Lsa Mandt of Bothell went to Auburn High School and husband Scott Mandt went to Inglemoor High School. They will go to both reunions.

“We are looking forward to our reunions, because we both had a lot of fun in high school,” Mandt, 26, said. “The reunion isn’t for three years, but I will be taking my spouse.”

He’ll take his wife to a different reunion, said Hugh Fleet from Marysville. He is taking Madelaine, whom he married on Oct. 31, 1966, to a ship’s reunion from his Navy days.

“We have never been to a high school reunion,” Fleet said. “I can tell you, we don’t feel like anything was missed.”

Diane Ramberg said she may have an exceptional Snohomish class.

“We have always included spouses at our reunions,” Ramberg, 68, said. “They have become our friends and have commented that they have enjoyed our reunions more than theirs.”

But does a psychologist say we should take partners to reunions? Linda Young, Ph.D., with counseling and psychological services at Seattle University, said she has never seen research on my topic, but offered her thoughts based on her work with relationships.

“They should take their partner or spouse with them,” Young said. “If someone doesn’t want to bring a spouse, let’s look at what this might mean about the relationship.”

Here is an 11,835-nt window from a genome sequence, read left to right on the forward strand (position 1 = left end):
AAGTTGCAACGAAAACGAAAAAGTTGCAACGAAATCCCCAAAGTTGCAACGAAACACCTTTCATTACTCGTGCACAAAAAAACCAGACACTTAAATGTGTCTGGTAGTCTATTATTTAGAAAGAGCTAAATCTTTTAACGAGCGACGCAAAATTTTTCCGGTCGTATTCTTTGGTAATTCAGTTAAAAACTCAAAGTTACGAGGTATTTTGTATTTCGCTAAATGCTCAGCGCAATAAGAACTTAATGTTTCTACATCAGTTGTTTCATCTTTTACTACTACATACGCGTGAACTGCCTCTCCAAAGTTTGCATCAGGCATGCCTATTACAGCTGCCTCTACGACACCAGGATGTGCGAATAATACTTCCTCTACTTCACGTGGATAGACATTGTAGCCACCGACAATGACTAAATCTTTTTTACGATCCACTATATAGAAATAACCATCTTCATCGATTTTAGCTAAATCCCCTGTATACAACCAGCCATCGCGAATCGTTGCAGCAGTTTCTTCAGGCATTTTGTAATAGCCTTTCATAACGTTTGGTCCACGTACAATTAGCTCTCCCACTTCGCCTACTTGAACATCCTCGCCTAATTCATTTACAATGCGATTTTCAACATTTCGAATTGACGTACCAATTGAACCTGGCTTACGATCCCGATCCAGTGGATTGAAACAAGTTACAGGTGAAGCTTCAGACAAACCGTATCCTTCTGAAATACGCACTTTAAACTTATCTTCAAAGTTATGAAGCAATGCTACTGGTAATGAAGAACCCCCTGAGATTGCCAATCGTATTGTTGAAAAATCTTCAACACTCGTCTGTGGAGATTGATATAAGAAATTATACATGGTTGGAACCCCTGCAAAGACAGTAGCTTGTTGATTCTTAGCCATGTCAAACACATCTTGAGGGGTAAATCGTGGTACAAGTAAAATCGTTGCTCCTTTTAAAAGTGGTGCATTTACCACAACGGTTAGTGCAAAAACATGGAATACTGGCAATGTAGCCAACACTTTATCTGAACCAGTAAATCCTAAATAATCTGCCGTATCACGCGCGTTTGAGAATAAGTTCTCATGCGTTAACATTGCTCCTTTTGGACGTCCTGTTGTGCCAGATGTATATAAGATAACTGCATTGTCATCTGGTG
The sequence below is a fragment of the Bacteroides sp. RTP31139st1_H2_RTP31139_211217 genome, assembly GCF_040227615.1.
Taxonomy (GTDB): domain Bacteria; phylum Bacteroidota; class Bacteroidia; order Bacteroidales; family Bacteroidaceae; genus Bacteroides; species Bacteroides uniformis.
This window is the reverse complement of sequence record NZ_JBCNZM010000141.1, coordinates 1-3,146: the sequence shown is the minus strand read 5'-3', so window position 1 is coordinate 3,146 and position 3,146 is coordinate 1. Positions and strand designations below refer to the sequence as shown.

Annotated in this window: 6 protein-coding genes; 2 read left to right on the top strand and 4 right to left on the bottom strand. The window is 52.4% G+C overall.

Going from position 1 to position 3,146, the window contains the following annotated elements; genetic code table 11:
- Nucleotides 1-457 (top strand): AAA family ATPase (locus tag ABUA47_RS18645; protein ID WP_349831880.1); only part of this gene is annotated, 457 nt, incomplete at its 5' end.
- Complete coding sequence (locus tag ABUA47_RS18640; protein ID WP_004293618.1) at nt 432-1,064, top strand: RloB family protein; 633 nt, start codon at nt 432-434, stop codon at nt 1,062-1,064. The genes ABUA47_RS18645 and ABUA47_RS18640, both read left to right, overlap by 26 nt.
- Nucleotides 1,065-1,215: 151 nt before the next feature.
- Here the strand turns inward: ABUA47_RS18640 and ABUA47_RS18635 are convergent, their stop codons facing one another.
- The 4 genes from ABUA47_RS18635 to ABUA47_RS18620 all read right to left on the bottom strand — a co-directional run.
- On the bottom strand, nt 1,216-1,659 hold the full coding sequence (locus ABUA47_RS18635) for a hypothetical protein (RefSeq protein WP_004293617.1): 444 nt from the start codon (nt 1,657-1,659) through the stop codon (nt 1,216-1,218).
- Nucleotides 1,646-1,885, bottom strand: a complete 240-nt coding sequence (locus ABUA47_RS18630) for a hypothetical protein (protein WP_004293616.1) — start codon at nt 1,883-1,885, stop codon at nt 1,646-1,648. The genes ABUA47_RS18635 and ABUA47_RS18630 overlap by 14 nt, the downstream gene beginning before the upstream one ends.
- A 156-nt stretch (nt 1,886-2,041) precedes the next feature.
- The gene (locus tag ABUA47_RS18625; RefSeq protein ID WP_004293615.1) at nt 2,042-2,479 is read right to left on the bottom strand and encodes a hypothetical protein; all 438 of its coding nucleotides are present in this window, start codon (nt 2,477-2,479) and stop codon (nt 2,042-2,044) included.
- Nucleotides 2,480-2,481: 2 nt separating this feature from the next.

* Are you embarrassed or ashamed of what your partner looks like, sounds like, how they behave in public, or anything else you believe your high school friends might judge you for?”

* Are you secretly hoping to see an old flame? There’s nothing wrong with briefly saying “hello” to someone you had a real or fantasized romance with if a boundary is in place. Having your partner present is a wonderful way to help secure that boundary (along with not exchanging e-mail addresses, phone numbers or doing anything else to resurrect the relationship with the old flame). Old, strong feelings are stored in a kind of suspended animation and fed by distorted, over-idealized views of unrequited or adolescent love that is ripe material for instigating an affair if we don’t watch out.

* If you and your partner have a strong and secure relationship, he or she will vicariously enjoy your exuberance and have some fun meeting the people you have told stories about as well as some new ones.

“All in all, there are lots of good reasons to invite your partner,” Young said, “And questionable reasons for wanting not to.”

Skip the problem and don’t attend the reunion, said Jenny Cline of Everett. She was getting married around the time of her 10-year reunion and was already in touch with old friends from school.

Cline, 30, was part of the first Kamiak High School graduating class.

“Our class spent our sophomore year at Mariner before Kamiak opened,” Cline said. “It was hard to transfer to a new school as school spirit was nonexistent and just took time to establish. I think that was a lot of the reason that we didn’t find a real connection with our class at the new school, thus the lack of real interest to celebrate 10 years later.”

Take the spouse or partner, leave them at home, or skip the whole reunion scene. We only have to make the decision every 10 years.

Columnist Kristi O’Harran: 425-339-3451 or